They spend years in training, experience some of the most stressful decision-making conditions on the planet and understand both team work and self-sufficiency in ways that are never similarly tested in civilian life, but once they leave the forces, Australian Defence Force personnel can find it hard to get a job and settle back into everyday life.
The StoryRight program offers one-day communication and presentation workshops, networking opportunities and mentoring by younger veterans who have, themselves, transitioned successfully back to 'civvy street'.
Founded in South Australia earlier this year, the not-for-profit program is led by an experienced team drawn from industry, academia and the younger veterans’ community. The program operates under the auspices of the Catalyst Foundation. StoryRight's other industry partners include the Defence Teaming Centre, RSL Care, Veterans SA and the Jamie Larcombe Centre Partnerships Hub.
Offered in partnership with UniSA’s School of Creative Industries the program includes a one-day workshop where participants learn how to 'translate' their military skills and experience into language that civilian employers will understand.
StoryRight’s second workshop of the year takes place at UniSA City West on Thursday, 6 September.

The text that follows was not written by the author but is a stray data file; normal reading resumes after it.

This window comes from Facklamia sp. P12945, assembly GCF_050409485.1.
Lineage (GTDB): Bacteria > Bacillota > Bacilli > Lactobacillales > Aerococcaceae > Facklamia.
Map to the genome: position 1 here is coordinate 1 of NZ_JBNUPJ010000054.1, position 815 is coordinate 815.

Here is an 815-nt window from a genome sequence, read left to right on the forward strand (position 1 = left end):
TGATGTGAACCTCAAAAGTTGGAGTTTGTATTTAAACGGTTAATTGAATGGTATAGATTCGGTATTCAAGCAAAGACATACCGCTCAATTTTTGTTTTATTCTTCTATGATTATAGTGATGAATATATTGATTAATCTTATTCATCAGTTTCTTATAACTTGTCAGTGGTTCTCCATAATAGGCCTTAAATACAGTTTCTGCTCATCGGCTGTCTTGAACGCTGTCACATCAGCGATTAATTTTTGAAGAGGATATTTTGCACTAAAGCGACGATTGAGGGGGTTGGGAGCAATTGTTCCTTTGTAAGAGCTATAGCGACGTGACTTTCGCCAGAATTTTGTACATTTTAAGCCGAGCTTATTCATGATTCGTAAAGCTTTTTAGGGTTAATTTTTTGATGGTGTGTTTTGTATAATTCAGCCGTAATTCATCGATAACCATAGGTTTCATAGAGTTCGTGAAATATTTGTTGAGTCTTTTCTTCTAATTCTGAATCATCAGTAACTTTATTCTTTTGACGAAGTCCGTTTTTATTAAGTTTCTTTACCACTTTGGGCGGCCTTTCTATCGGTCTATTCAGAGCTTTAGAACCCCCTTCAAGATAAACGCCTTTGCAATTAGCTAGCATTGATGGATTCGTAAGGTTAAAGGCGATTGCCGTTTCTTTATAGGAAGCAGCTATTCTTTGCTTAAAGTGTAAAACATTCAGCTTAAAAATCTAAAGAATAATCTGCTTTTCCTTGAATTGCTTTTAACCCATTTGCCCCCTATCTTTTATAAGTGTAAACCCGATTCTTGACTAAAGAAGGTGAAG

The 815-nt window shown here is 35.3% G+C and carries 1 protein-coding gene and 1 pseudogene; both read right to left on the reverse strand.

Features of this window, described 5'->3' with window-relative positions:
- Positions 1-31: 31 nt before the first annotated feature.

UniSA head of school, Professor Jason Bainbridge, said the program partnership builds on the University’s wide engagement with the defence sector.
"In this workshop we are focused on the vital aspects of communication that will help people to build a professional profile and network to make the bridge to employment," he said.
Participants learn how to construct a targeted personal statement and professional biography that can be used for their LinkedIn profile and delivered verbally at job interviews, in personal presentations or in media interviews.
"Our mission is to empower serving and ex-serving defence members, one story at a time. Several graduates from our first course have now secured jobs or study opportunities and demand for our workshops is growing nationally," chair of StoryRight Australia Dr Sharon Mascall-Dare said.
A workshop will be held in Darwin at the end of October and there are plans to expand the program nationally with additional partners in Queensland, Northern Territory and Victoria in 2019.
StoryRight’s final workshop of the year will be held in Adelaide on Monday, 5 November, hosted by UniSA.